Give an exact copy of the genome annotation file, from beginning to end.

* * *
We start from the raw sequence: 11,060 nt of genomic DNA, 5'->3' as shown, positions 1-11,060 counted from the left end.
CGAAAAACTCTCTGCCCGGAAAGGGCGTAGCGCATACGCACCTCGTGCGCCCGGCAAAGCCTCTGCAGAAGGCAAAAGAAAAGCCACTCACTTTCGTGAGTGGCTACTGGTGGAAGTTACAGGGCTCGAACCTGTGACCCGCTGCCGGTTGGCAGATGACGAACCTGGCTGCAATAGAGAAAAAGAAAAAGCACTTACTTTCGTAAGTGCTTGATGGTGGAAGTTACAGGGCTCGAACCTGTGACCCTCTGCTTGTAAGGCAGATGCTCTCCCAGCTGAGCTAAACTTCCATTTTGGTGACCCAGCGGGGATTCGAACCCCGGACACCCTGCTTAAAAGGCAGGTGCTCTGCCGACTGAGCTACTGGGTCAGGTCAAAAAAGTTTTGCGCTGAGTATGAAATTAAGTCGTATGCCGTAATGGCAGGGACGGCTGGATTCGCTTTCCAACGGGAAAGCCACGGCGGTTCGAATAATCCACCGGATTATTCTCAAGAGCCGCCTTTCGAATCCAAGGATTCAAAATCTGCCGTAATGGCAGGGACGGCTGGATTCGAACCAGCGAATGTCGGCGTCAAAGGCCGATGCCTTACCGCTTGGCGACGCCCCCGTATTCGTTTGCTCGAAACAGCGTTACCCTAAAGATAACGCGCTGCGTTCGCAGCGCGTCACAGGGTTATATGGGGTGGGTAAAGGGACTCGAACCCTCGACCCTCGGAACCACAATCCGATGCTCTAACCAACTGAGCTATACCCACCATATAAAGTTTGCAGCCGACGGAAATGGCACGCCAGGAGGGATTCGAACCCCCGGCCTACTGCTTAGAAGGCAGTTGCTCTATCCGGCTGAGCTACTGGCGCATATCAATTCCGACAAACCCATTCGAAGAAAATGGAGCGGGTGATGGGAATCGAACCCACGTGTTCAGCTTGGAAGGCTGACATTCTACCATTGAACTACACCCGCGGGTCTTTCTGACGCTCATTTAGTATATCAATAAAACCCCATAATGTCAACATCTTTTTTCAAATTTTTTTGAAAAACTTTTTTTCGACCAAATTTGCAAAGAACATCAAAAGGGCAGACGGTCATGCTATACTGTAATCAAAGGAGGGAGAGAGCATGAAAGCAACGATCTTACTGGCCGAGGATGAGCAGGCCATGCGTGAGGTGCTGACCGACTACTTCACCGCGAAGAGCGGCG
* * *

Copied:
We start from the raw sequence: 11,060 nt of genomic DNA, 5'->3' as shown, positions 1-11,060 counted from the left end.
CGAAAAACTCTCTGCCCGGAAAGGGCGTAGCGCATACGCACCTCGTGCGCCCGGCAAAGCCTCTGCAGAAGGCAAAAGAAAAGCCACTCACTTTCGTGAGTGGCTACTGGTGGAAGTTACAGGGCTCGAACCTGTGACCCGCTGCCGGTTGGCAGATGACGAACCTGGCTGCAATAGAGAAAAAGAAAAAGCACTTACTTTCGTAAGTGCTTGATGGTGGAAGTTACAGGGCTCGAACCTGTGACCCTCTGCTTGTAAGGCAGATGCTCTCCCAGCTGAGCTAAACTTCCATTTTGGTGACCCAGCGGGGATTCGAACCCCGGACACCCTGCTTAAAAGGCAGGTGCTCTGCCGACTGAGCTACTGGGTCAGGTCAAAAAAGTTTTGCGCTGAGTATGAAATTAAGTCGTATGCCGTAATGGCAGGGACGGCTGGATTCGCTTTCCAACGGGAAAGCCACGGCGGTTCGAATAATCCACCGGATTATTCTCAAGAGCCGCCTTTCGAATCCAAGGATTCAAAATCTGCCGTAATGGCAGGGACGGCTGGATTCGAACCAGCGAATGTCGGCGTCAAAGGCCGATGCCTTACCGCTTGGCGACGCCCCCGTATTCGTTTGCTCGAAACAGCGTTACCCTAAAGATAACGCGCTGCGTTCGCAGCGCGTCACAGGGTTATATGGGGTGGGTAAAGGGACTCGAACCCTCGACCCTCGGAACCACAATCCGATGCTCTAACCAACTGAGCTATACCCACCATATAAAGTTTGCAGCCGACGGAAATGGCACGCCAGGAGGGATTCGAACCCCCGGCCTACTGCTTAGAAGGCAGTTGCTCTATCCGGCTGAGCTACTGGCGCATATCAATTCCGACAAACCCATTCGAAGAAAATGGAGCGGGTGATGGGAATCGAACCCACGTGTTCAGCTTGGAAGGCTGACATTCTACCATTGAACTACACCCGCGGGTCTTTCTGACGCTCATTTAGTATATCAATAAAACCCCATAATGTCAACATCTTTTTTCAAATTTTTTTGAAAAACTTTTTTTCGACCAAATTTGCAAAGAACATCAAAAGGGCAGACGGTCATGCTATACTGTAATCAAAGGAGGGAGAGAGCATGAAAGCAACGATCTTACTGGCCGAGGATGAGCAGGCCATGCGTGAGGTGCTGACCGACTACTTCACCGCGAAGAGCGGCG